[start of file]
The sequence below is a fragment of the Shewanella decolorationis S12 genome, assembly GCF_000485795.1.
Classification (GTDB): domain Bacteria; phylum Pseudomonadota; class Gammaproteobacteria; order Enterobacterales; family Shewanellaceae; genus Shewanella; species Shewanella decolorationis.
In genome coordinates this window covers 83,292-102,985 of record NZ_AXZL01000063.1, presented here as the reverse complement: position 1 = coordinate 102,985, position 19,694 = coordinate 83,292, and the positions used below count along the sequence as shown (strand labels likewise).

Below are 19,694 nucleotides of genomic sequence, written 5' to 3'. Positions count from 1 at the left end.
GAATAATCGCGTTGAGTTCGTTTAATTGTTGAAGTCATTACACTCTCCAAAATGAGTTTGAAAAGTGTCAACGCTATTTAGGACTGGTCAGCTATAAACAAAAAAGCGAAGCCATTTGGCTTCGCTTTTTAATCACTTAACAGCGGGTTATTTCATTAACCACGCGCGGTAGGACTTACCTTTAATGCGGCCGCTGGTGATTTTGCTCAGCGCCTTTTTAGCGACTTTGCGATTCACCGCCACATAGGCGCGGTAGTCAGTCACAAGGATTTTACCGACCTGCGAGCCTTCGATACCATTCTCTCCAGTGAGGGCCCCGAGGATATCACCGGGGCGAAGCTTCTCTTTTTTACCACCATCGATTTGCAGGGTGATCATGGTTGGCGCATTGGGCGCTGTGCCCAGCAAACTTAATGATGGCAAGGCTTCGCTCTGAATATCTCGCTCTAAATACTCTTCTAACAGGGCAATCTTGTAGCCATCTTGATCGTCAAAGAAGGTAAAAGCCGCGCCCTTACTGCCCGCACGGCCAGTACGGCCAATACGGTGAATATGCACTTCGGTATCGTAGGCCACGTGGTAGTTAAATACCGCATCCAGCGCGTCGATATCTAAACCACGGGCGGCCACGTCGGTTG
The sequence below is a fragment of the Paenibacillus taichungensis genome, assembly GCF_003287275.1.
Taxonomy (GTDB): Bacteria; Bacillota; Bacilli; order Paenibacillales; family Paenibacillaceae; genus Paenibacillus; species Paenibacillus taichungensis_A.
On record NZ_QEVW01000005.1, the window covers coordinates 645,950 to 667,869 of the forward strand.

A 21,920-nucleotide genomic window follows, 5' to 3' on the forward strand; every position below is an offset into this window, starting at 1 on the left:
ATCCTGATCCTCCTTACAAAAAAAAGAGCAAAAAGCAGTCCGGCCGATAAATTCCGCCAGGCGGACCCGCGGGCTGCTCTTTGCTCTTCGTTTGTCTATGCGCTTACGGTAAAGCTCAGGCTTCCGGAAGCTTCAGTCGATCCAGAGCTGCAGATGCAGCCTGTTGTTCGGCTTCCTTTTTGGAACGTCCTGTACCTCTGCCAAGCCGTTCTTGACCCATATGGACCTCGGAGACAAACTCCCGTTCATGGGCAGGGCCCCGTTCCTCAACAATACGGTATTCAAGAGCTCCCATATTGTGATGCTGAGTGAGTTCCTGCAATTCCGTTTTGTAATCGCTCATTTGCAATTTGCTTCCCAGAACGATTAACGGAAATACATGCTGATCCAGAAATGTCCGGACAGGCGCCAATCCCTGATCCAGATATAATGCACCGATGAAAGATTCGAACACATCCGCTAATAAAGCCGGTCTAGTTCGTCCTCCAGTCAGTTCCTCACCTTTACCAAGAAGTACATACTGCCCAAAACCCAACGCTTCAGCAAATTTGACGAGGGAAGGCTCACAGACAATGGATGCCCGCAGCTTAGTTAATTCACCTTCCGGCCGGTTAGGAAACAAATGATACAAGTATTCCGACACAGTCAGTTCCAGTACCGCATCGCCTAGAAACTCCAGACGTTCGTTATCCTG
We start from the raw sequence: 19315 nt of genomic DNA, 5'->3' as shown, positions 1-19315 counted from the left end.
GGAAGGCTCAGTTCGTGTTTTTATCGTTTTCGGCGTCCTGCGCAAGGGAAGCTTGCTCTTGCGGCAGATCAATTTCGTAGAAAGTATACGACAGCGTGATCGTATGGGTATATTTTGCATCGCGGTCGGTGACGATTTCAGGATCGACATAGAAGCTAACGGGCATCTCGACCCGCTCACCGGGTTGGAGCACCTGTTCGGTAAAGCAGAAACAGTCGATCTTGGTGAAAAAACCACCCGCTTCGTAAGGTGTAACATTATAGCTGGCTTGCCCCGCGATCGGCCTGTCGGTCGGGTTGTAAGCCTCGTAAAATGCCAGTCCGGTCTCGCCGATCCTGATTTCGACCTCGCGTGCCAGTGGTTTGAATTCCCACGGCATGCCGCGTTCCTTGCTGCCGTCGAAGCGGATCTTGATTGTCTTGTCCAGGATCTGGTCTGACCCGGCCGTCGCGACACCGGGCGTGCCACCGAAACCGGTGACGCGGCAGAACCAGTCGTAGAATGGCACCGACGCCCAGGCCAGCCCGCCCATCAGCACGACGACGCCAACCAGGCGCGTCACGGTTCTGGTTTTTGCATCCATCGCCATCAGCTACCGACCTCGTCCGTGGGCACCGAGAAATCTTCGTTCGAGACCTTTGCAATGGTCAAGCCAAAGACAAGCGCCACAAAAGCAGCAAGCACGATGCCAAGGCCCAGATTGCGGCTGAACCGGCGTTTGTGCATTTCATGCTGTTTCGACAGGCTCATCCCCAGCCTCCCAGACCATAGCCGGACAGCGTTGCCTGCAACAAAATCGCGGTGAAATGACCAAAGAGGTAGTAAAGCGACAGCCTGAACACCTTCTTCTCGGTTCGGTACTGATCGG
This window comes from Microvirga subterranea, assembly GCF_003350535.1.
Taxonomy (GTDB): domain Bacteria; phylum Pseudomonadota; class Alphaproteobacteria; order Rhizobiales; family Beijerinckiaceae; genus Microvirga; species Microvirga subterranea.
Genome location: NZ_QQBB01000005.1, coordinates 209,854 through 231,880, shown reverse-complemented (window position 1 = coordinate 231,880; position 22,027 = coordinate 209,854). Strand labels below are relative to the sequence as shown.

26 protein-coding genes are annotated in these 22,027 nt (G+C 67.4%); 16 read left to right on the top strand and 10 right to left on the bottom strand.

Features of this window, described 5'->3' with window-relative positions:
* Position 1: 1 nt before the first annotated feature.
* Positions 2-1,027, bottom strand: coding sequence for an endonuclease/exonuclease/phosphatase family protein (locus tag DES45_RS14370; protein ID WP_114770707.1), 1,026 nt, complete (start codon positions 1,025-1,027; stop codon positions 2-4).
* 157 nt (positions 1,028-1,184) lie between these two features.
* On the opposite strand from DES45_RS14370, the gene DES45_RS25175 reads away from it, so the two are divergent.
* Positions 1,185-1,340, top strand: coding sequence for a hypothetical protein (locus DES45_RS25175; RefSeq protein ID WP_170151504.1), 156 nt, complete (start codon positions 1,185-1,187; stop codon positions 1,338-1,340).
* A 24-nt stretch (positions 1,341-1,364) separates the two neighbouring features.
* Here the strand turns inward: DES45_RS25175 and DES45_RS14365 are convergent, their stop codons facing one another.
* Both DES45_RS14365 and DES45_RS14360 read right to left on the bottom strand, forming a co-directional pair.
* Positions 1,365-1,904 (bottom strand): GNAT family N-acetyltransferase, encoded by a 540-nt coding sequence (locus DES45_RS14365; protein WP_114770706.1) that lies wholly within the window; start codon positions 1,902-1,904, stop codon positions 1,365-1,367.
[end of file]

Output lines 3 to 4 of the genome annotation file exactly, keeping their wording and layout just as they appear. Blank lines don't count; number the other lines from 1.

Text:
In genome coordinates this window covers 83,292-102,985 of record NZ_AXZL01000063.1, presented here as the reverse complement: position 1 = coordinate 102,985, position 19,694 = coordinate 83,292, and the positions used below count along the sequence as shown (strand labels likewise).

Below are 19,694 nucleotides of genomic sequence, written 5' to 3'. Positions count from 1 at the left end.